In New Zealand, for the diagnosis period 1990–93, three different sources of ascertainment notified, respectively, 97%, 98% and 86% of known cases of childhood cancer, with an overall capture-recapture estimate of nearly 100% (Dockerty et al, 1997
). In three cities in Brazil, for childhood acute leukaemia diagnosed in 2001, there were 55, 44 and 28 known cases, respectively; overall, 48% were notified by CRs and 60% by a diagnostic laboratory database (Azevedo-Silva et al, 2009
). Two-source capture-recapture estimates for the true numbers of cases in the three cities were 71, 82 and 89, implying relatively low completeness estimates of 77%, 54% and 31%, consistent with the difficulties of cancer registration in a huge and developing country.
In the present study, as far as possible, univariate stratified analysis was used to assess and allow for potential dependence between sources. This is equivalent to fitting a log-linear capture-recapture model with a single categorical covariate (Tilling et al, 2001
). Analysis was also stratified by SES within diagnostic group and within age group. As there was very little evidence of variation in completeness with any of the factors considered, we chose not to apply the more sophisticated modelling methods that are appropriate for the joint effects of several categorical covariates, or for continuous covariates (Tilling and Sterne, 1999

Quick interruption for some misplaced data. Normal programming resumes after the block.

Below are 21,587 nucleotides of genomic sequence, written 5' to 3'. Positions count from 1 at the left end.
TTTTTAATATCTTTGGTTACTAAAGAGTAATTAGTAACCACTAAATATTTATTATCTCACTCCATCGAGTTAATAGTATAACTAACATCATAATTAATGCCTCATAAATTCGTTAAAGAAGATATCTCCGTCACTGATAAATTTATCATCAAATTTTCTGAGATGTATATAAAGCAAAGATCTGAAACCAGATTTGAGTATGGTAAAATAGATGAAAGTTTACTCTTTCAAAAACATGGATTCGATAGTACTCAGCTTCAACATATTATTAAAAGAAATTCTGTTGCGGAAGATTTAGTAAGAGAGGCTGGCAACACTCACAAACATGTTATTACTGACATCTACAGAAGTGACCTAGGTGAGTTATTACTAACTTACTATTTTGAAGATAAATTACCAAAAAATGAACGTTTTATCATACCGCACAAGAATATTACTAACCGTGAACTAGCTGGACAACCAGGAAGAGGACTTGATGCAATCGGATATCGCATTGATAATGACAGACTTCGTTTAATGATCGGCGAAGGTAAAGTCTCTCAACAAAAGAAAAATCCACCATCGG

The proportion of registrations notified by the CCLG was very high (97% or more) for the typical cancers of infancy and early childhood normally diagnosed in specialist paediatric oncology centres (leukaemia, neuroblastoma, retinoblastoma, and renal and hepatic cancers), and rather lower in diagnostic groups that are relatively frequent in older children, teenagers and adults. Accordingly, the proportion notified by the CCLG was slightly lower at ages 10–14 years than in younger age groups. In contrast, the proportion notified by the CRs was lower for infants than for older children under one of the feedback assumptions (and may have been as low as 83% for retinoblastoma).
Both sources notified slightly higher proportions of registrations for patients who died than for other patients. This is consistent with the possibility that registration might be slightly more complete for patients with more aggressive cancers (because they are more likely to be seen by specialist clinicians) and for patients who die (because the death certificate is a source of notification to the CRs).
For leukaemia and lymphoid leukaemia registrations from England and Wales, under one of the two feedback assumptions only, the proportion of CCLG-only notifications increased with deprivation. There was a contrary trend in CR-only notification for CNS tumours, suggesting that in deprived communities a higher proportion of registered cases had been referred to CCLG centres. A slight deficit of CR notifications from deprived communities is a possible explanation for both types of trend.
As described, notification patterns varied slightly according to geographical area, diagnostic group, age at diagnosis, whether the patient had died, and (for CNS tumours and perhaps leukaemia) SES. However, effects on completeness were trivial, because the great majority of registrations were notified by both sources. The capture-recapture estimate was 99–100% in almost every subgroup; it was slightly lower in the Thames region (98–99%), and in two diagnostic groups that are relatively rare in children (germ-cell/gonadal cancer 98–99%, melanoma and non-skin carcinoma 97–98%). There was very little evidence that completeness varied according to age at diagnosis, or whether the patient had died. There was no evidence that ascertainment was appreciably less complete in deprived areas of England and Wales than in affluent areas.